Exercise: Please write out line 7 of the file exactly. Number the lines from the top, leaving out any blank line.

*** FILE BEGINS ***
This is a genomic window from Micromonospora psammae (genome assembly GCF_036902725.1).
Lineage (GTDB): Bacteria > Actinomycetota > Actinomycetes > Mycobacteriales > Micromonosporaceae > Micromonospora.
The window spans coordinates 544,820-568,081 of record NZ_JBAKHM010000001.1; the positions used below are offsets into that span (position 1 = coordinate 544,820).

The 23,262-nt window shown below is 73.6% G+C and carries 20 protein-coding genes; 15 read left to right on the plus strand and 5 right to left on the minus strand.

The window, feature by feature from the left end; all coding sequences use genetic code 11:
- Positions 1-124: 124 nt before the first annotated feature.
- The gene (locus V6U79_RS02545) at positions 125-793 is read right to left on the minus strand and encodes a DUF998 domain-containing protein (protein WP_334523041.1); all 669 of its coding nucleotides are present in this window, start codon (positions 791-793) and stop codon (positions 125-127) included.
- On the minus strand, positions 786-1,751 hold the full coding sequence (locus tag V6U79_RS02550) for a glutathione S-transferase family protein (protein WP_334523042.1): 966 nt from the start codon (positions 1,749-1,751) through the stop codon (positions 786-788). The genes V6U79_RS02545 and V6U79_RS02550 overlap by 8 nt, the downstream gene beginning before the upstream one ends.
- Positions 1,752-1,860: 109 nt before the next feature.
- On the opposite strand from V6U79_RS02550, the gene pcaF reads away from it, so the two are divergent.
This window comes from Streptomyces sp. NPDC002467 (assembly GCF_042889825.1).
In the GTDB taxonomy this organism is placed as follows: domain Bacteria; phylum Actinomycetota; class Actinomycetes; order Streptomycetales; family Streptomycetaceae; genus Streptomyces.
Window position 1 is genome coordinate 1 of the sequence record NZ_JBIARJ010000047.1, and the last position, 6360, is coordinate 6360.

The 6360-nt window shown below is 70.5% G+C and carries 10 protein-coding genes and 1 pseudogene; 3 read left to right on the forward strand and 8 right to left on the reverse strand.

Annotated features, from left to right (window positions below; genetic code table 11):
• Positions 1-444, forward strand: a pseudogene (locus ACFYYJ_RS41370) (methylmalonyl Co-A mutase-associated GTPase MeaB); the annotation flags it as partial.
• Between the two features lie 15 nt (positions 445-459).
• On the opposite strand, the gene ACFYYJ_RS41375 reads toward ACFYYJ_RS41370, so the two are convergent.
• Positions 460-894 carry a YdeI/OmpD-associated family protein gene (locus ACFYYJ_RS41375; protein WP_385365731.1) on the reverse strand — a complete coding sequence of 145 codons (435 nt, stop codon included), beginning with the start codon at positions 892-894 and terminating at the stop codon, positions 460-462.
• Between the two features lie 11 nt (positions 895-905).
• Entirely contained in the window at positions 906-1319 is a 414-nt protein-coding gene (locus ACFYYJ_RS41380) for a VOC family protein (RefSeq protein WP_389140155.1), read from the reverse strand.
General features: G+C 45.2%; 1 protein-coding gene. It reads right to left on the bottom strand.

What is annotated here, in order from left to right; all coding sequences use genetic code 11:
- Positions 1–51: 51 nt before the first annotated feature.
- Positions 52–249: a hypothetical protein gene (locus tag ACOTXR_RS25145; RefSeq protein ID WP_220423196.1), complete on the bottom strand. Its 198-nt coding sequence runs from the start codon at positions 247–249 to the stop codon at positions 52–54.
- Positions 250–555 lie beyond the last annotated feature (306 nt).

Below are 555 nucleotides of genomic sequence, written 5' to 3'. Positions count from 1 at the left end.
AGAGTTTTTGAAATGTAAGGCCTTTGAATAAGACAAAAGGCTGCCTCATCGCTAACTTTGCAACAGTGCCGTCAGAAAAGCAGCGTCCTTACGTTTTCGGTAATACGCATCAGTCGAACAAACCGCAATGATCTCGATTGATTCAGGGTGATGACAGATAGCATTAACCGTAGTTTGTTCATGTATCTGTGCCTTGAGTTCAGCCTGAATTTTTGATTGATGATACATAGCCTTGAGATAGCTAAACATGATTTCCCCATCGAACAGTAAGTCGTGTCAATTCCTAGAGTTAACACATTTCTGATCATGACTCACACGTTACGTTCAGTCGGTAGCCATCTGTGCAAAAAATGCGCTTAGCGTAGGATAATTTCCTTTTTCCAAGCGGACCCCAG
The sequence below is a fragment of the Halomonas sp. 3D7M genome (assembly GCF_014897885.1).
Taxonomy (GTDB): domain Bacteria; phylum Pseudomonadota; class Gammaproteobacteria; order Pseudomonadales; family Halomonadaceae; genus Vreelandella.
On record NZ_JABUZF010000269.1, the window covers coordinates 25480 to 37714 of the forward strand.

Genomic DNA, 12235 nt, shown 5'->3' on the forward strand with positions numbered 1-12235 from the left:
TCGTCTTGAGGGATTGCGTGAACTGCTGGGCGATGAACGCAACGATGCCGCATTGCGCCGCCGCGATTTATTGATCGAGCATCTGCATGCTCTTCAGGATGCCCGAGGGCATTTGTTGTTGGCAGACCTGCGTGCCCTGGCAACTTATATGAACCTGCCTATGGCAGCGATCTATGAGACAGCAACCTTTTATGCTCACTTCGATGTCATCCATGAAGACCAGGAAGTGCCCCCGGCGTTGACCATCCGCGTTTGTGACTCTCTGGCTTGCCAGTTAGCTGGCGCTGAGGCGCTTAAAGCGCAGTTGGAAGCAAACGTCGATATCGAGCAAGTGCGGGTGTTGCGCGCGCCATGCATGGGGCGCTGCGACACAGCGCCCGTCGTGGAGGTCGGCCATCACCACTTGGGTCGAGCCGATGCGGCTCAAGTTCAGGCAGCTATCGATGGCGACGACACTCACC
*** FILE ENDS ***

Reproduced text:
- The gene (locus V6U79_RS02545) at positions 125-793 is read right to left on the minus strand and encodes a DUF998 domain-containing protein (protein WP_334523041.1); all 669 of its coding nucleotides are present in this window, start codon (positions 791-793) and stop codon (positions 125-127) included.